11:05 AM

Painting of UST Philanthropist Transcends Traditional Boundaries of Portraiture

A unique portrait painting of the late philanthropist John Davis Jerabeck was unveiled during half-time of the 2021 Homecoming at the University of St. Thomas-Houston. Unlike traditional portraits, this one reveals the multi-dimensional aspects of the notable namesake for UST’s sports facility. An observer of the painting comes away with a remarkable sense of Jerabeck’s life as a Catholic, primary physician, rancher, husky owner, Houston Livestock Show & Rodeo director, and so much more—all from a fine and amazingly unconventional piece of work.

Jerabeck’s niece, Linda Starr ‘68, said, “My uncle was a bit of a “Renaissance Man.” I did not feel that a traditional headshot of him holding an open book would do him justice. He was someone who lived by his own standards and knew who he was. Both the man and the painting are unconventional and well disciplined.”

Starr commissioned the work by Houston artist Vincent Fink to replace a badly faded portrait photograph. Both drew some inspiration from the portrait of Starr’s great aunt, Isabelle Cameron, which hangs in the lobby of UST’s Cameron School of Business.

“I noticed that Aunt Isabelle’s likeness reveals several aspects of her personality through discreet details.”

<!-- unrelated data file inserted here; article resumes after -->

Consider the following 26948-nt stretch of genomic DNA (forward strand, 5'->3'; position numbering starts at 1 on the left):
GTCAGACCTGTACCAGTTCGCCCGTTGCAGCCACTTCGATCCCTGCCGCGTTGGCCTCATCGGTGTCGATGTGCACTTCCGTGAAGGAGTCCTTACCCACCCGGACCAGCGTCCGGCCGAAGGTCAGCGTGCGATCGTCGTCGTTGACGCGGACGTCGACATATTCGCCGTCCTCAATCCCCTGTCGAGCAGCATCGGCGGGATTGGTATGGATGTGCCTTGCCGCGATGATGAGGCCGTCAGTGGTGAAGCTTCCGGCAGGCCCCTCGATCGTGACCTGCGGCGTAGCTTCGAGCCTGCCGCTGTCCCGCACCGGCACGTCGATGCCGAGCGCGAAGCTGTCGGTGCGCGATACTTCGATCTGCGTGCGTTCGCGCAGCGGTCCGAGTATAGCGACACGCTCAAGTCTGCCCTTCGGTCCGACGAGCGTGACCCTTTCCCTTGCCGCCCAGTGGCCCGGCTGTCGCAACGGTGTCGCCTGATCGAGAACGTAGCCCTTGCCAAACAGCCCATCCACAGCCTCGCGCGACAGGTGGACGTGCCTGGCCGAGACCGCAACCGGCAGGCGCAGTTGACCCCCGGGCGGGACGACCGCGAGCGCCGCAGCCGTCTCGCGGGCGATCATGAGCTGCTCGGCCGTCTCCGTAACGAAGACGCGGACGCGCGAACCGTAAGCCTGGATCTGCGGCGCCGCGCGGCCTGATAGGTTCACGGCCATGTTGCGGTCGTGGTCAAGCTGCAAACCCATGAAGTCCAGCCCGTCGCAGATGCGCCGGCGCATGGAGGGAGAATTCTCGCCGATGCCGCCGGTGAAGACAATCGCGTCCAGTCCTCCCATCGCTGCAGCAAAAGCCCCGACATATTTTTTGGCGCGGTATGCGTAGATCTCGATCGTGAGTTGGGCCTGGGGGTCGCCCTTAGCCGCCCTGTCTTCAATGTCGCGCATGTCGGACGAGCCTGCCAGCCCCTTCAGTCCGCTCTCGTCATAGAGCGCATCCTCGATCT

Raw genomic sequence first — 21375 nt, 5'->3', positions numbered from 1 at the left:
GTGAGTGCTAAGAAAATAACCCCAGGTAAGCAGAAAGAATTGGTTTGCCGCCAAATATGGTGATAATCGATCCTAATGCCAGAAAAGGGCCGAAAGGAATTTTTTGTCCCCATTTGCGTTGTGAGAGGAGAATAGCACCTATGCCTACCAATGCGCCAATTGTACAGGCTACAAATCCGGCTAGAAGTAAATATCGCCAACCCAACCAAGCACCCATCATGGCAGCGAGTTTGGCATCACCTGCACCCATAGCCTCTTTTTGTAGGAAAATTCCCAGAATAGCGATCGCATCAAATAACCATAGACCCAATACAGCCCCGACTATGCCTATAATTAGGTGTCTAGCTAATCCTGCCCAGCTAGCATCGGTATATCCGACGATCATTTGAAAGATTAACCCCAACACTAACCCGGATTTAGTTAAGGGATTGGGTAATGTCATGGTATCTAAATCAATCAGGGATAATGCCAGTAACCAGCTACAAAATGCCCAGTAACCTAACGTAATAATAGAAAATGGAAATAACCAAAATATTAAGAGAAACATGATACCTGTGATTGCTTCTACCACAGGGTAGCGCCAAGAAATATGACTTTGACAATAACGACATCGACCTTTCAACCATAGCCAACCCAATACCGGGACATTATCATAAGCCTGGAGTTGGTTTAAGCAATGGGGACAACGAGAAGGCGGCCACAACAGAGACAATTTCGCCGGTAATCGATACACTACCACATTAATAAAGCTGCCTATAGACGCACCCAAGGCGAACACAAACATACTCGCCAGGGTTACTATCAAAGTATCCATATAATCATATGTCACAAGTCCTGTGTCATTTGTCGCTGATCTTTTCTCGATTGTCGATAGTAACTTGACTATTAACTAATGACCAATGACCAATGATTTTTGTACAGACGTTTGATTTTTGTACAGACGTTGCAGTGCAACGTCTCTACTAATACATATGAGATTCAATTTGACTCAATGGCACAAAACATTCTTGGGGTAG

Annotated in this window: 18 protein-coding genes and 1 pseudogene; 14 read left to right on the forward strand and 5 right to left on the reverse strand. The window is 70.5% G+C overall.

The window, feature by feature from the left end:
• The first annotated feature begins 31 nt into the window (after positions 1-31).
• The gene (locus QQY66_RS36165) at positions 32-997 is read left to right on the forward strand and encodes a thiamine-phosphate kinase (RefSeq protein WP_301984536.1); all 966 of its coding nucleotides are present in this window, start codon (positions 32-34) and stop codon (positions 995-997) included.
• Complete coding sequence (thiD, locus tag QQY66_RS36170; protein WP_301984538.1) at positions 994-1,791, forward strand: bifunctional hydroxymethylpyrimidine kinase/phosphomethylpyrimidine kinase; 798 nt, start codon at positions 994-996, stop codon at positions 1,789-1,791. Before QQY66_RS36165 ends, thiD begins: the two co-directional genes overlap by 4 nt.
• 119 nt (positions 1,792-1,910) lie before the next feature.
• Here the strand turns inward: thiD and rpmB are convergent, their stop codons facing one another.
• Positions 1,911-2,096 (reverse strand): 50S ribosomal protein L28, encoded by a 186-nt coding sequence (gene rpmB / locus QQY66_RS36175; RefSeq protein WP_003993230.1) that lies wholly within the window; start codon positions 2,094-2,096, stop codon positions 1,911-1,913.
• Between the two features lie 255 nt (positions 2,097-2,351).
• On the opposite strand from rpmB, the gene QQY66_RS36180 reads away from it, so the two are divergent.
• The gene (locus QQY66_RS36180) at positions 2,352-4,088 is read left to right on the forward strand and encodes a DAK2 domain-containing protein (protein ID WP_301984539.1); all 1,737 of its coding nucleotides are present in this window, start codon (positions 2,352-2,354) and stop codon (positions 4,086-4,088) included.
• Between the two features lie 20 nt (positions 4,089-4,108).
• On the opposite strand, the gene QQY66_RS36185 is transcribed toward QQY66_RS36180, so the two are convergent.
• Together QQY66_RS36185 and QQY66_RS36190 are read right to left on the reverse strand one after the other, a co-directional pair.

Fink explained, “Linda and I then put our heads together to yield this synergistic collaboration. It was definitely a melding of Linda’s knowledge of the subject matter and my execution. What emerged was something remarkably unique.

"While working on this painting it caused me to deeply reflect on the question of what would be in my narrative portrait when I’m gone,” Fink continued. “This man left an amazing legacy of positive impact on the community, and we should all strive to do as such."

Indeed, the outcome was stunning.

“Although my uncle was an humble person, I think he would be pleased with the painting,” Starr said. “I would hope that he would feel seen and appreciated for his vision, discipline and generosity.”

The new painting will be on permanent display in the Jerabeck Activity and Athletic Center where Starr says people will see “Dr. Jerabeck ‘worlding’ and perceive an order of his world.”

“The portrait contains so much,” Starr added. “It shows the foundation of the spiritual supporting all the phenomenal. You’re looking at a man who had human shortcomings and limitations, yet he lived a very wholly, holy life.”